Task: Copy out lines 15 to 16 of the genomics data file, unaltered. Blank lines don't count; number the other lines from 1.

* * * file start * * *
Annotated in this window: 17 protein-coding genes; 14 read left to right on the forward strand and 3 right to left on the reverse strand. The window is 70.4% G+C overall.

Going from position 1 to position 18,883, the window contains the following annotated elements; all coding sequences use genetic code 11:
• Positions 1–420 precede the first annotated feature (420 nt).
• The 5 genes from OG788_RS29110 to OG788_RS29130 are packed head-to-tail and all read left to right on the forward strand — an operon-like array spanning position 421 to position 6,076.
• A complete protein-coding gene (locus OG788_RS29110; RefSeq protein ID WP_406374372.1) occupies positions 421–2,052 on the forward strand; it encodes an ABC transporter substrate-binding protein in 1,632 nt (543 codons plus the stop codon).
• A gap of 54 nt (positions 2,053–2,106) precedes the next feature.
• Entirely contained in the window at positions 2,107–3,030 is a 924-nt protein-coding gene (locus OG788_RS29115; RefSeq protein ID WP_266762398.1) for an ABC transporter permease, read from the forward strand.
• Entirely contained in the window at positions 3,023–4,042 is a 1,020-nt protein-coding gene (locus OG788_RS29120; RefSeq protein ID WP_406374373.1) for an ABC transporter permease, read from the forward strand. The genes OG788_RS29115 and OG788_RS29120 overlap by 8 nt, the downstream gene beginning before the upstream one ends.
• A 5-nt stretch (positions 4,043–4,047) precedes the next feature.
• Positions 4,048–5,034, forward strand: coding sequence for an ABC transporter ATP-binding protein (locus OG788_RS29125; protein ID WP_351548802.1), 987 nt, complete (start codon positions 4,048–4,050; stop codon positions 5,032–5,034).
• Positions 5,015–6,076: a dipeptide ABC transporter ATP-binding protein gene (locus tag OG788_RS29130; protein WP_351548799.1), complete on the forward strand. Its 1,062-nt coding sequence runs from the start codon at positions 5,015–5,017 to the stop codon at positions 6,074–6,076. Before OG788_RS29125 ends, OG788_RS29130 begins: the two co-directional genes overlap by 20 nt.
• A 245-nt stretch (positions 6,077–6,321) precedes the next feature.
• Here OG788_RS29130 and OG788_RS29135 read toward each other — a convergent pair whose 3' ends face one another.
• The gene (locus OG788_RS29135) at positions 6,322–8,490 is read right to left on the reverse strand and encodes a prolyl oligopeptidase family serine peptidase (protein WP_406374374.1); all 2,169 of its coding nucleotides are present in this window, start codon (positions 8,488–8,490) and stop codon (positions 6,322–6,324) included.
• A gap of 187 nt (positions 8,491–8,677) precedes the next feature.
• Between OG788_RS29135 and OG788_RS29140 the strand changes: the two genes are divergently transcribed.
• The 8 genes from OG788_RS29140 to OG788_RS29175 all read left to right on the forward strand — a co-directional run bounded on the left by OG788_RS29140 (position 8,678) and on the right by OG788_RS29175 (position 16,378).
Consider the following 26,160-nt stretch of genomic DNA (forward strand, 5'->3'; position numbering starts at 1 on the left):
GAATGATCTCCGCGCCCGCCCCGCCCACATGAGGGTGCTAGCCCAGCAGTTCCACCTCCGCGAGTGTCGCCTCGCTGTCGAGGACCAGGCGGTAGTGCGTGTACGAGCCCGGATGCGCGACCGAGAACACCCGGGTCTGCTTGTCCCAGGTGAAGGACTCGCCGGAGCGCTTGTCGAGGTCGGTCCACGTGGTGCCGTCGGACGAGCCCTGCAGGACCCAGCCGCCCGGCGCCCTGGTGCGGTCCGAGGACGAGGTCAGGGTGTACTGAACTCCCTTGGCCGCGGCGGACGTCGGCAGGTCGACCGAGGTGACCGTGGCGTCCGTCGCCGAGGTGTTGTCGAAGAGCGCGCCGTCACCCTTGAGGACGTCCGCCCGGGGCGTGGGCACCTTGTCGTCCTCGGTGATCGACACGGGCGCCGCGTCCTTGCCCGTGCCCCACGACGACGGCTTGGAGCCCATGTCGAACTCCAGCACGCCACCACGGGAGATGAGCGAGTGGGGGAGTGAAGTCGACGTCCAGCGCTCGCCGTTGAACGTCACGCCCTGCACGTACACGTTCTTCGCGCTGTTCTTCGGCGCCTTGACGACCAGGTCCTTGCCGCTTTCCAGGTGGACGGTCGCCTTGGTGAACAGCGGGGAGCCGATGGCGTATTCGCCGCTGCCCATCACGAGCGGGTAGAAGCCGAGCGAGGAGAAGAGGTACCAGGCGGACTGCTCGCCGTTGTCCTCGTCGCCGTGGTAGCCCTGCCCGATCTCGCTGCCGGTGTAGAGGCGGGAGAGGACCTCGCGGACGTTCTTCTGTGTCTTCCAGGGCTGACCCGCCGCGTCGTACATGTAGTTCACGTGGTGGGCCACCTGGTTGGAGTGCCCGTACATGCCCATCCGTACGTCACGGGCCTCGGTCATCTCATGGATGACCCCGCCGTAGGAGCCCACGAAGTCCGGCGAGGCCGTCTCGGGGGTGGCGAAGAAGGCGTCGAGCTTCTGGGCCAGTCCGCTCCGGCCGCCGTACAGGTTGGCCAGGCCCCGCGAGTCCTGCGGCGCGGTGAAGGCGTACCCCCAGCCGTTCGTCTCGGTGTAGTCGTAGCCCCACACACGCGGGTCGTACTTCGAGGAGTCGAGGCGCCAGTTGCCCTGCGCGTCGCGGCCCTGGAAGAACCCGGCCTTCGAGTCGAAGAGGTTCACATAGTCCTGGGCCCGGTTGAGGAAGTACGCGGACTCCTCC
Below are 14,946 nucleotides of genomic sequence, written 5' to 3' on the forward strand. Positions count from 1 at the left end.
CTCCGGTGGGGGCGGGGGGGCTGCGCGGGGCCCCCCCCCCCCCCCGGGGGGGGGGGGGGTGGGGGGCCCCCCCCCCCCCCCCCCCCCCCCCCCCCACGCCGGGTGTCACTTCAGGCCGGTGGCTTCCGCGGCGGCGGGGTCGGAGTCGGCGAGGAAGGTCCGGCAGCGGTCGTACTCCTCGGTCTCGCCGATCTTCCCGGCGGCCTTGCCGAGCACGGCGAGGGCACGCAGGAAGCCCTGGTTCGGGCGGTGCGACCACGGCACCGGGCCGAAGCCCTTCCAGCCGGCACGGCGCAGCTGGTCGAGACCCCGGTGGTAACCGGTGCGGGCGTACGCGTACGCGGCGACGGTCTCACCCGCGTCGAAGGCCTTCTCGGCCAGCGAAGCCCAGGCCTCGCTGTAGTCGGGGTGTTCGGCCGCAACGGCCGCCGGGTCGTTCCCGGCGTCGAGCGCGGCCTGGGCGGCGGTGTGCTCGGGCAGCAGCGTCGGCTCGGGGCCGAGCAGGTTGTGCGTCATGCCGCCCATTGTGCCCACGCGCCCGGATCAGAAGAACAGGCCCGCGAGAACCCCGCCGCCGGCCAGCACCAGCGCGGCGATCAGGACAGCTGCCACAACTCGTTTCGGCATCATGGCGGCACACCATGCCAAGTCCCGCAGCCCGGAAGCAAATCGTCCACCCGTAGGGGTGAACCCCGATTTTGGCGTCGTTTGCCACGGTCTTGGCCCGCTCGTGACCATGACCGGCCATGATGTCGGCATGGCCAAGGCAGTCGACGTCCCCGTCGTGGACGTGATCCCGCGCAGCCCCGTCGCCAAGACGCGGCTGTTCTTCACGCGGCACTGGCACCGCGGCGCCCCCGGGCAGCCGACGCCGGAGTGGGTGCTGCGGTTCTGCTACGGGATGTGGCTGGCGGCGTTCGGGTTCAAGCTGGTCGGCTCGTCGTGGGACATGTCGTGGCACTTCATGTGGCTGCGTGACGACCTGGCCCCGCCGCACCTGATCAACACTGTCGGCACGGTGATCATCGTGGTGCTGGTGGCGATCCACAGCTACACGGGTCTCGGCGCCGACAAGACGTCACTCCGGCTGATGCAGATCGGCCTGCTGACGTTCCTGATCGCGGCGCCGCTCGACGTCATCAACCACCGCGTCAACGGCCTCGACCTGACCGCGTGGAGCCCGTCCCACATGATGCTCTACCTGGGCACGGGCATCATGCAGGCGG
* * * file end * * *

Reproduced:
• A gap of 187 nt (positions 8,491–8,677) precedes the next feature.
• Between OG788_RS29135 and OG788_RS29140 the strand changes: the two genes are divergently transcribed.